The climax of the saga is Beowulf’s confrontation with a dragon.  It’s a classic tale of dragon slaying.  However, although he kills the dragon, he himself is mortally wounded in the process.

The Venerable Bede’s Ecclesiastical History of the English People

The Venerable Bede was a Northumbrian monk, living and writing in the early eighth century.  By his time the Anglo-Saxon kingdoms had converted to Christianity.  This process that had largely been completed about half a century before Bede finished his Ecclesiastical History (in 731).

The history details the Christianisation of England from Roman times up until the time Bede was writing.  In the process, of course, he documented a lot of important information concerning early Anglo-Saxon history and the process by which they came to conquer England.  Bede is therefore a key source for our understanding of early English history, especially the early Church.

Geoffrey of Monmouth’s History of the Kings of Britain

In around 1136-1138, Geoffrey of Monmouth’s History of the Kings of Britain was published.  As a work of history, it is far from reliable to say the least.  However, what it does do is draw together a number of myths and apocryphal stories from earlier British history into a compelling narrative.

Some of the legends it reported (such as the claim that Britain was founded by Romans directly descended from the Trojan Aeneas) represent nothing more than myths.

That said, Monmouth’s history was significant in so far as it had a fundamental impact on the development of Arthurian legends.  King Arthur had been mentioned before in British literature but usually only fleetingly, in fragmentary references.  Monmouth was the first writer to give us something more substantial, telling us some of the earliest complete stories of Arthur, Merlin, and Mordred.  

Monmouth’s work proved incredibly popular, not only in Britain but across continental Europe.  And, crucially, Monmouth inspired a golden age of fascination with Arthurian legend.

Jacobus de Voragine’s Golden Legend

In 1260, Jacobus de Voragine, the Archbishop of Genoa, published The Golden Legend.  There’s a fair chance you’ve never heard of it.  However, aside from the Bible itself, Legend was easily the most widely read religious work in medieval western Europe.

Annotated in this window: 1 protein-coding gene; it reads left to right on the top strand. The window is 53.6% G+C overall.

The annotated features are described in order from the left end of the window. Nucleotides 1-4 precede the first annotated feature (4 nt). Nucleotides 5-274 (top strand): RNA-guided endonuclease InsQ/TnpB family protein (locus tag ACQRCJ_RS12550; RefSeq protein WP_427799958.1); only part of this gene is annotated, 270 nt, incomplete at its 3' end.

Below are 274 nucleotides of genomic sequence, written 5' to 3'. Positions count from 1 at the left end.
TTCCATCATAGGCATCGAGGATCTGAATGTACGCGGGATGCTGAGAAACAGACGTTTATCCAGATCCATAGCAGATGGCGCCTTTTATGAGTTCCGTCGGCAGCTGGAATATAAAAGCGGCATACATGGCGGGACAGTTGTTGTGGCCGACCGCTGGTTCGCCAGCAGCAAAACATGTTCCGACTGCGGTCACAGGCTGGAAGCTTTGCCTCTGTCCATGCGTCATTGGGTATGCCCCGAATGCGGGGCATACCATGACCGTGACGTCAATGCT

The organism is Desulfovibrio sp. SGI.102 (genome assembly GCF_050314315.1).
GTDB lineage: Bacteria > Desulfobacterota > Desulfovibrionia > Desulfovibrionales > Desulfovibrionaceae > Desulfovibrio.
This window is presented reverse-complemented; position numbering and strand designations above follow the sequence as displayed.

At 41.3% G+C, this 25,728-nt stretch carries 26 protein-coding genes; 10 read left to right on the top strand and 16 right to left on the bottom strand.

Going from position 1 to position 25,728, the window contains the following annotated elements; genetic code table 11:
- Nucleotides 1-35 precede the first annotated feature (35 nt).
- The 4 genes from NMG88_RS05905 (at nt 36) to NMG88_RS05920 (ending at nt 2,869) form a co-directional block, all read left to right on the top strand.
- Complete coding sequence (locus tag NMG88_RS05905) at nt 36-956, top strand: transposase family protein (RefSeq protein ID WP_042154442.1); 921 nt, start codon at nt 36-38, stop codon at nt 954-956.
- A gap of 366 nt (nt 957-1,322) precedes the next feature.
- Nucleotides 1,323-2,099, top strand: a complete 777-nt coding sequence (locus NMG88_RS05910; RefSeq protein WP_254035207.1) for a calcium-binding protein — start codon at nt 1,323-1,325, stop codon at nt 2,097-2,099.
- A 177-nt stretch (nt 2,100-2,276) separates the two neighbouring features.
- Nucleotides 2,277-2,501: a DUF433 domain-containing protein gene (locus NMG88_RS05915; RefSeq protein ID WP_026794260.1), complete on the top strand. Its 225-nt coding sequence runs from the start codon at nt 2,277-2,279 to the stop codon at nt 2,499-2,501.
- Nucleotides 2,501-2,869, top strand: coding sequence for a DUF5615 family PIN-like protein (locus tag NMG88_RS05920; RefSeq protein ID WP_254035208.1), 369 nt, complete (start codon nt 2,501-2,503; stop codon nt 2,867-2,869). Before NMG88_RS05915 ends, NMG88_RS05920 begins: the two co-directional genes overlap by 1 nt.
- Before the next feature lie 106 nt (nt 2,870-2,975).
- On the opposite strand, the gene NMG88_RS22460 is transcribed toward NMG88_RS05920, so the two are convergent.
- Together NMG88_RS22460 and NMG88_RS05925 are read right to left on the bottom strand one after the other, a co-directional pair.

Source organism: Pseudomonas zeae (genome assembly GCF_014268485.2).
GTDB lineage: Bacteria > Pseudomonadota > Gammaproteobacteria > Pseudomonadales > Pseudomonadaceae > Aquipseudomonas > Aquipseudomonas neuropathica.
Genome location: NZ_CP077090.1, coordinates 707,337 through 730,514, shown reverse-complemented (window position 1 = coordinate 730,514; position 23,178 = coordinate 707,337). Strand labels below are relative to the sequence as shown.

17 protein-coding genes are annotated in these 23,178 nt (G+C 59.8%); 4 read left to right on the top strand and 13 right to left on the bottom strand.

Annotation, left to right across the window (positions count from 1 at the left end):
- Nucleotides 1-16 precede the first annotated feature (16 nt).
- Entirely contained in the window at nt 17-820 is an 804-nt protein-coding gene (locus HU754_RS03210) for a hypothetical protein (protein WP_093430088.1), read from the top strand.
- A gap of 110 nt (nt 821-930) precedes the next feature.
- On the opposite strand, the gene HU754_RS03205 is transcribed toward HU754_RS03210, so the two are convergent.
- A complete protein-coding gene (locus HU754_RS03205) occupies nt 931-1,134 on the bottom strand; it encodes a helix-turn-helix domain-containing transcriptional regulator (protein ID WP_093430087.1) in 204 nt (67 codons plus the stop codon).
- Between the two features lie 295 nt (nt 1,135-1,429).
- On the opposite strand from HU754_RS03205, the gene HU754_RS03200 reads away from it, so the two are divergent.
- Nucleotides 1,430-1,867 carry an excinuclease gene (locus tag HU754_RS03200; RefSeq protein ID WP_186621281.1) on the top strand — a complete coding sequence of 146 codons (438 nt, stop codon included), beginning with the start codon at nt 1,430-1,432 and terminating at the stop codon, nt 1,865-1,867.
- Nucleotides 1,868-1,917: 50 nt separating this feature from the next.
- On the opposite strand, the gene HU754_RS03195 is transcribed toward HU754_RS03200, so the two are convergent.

Illustration page from the book The Golden Legend
The Golden Legend was by far the most important reference source on the lives of Saints and Martyrs for medieval readers

Legend was a collection of hagiographies detailing the lives of saints and martyrs. 

The cult of saints reached its zenith during the medieval period, so Legend was published just at the right time.  Archbishop de Voragine had originally intended it to be used as a reference book for the clergy.  However, it proved popular with a much wider audience.  Writers of all kinds, secular and religious, looked to it for inspiration.  Indeed, it served as a towering influence in medieval art history.

Its stories struck a chord, offering a happy balance between being informative and entertaining.   De Voragine included any interesting story he could find – including apocryphal tales of dubious provenance.  The result was a fantastic mix of tales of holy superheroes battling persecuting pagans, deceitful devils and even dragons!  Miracles and relics abound!

Golden Legend was not destined to survive into the early modern age.  To Protestants, it represented everything that concerned them most about Catholicism.  Even within the Catholic tradition, Legend would be supplanted by more scholarly and accurate hagiographies (but less fun).

Marco Polo’s Travels

Marco Polo’s book, detailing his travels in the Orient, was a smash hit almost as soon as it was first published in around 1300.

Prior to Polo’s book Europeans had only a limited knowledge about life in China and the east.  Of course, people were aware of China and the trade goods that came to Europe from the east.  However, Polo’s was the first and only detailed contemporary account of the region that people had seen.

Many were amazed and enthralled by what he had to say.  Some were even sceptical of his stories (they just seemed too incredible to believe).  Of course, Polo’s account had its limitations.  Sometimes he embellished and sometimes his opinions were influenced by the biases of his sources.  His description of the Ishmali Assassins and their Old Man of the Mountains, for example, owes much to the views of Muslim sources hostile to the Ishmali community.

However, there is much in Polo’s work to admire and he was, without question, medieval Europe’s greatest travel writer.

Dante’s Divine Comedy

Written between 1308 and 1321, Divine Comedy is the masterpiece of the Italian writer, Dante Alighieri.  The book is considered by many not only to be one of the greatest works of the Middle Ages but one of the greatest of all time.

It was named a comedy because it was aimed at a common audience and written in the local vernacular (rather than because it was funny – although bits of it are).  It was one of the first works aimed at such an audience to deal with more ‘serious’ or poignant matters.